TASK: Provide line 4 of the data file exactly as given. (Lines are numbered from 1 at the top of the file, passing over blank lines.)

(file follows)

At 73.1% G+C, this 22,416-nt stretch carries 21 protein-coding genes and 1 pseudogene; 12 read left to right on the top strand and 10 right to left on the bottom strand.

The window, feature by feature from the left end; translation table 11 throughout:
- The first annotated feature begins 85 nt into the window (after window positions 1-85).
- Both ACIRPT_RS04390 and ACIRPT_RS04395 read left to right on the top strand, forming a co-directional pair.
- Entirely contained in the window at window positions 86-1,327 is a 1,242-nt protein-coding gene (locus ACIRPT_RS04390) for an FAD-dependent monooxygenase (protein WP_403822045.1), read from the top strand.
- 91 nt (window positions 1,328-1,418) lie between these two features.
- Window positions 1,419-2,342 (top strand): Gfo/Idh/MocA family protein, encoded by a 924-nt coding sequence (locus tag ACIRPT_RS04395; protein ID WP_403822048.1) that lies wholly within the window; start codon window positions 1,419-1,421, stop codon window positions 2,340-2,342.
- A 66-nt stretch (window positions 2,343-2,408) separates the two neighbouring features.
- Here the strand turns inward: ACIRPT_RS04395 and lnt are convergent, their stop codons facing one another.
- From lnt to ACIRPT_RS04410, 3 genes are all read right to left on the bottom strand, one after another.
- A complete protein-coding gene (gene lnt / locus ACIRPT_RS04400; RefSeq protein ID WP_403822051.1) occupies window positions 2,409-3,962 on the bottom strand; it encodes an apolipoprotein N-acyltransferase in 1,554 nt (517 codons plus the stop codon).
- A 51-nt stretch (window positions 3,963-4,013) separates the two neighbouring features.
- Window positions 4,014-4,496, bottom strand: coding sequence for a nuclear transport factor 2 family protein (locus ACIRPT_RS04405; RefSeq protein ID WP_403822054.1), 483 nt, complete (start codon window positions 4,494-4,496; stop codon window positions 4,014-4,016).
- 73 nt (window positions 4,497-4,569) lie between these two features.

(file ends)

- Both ACIRPT_RS04390 and ACIRPT_RS04395 read left to right on the top strand, forming a co-directional pair.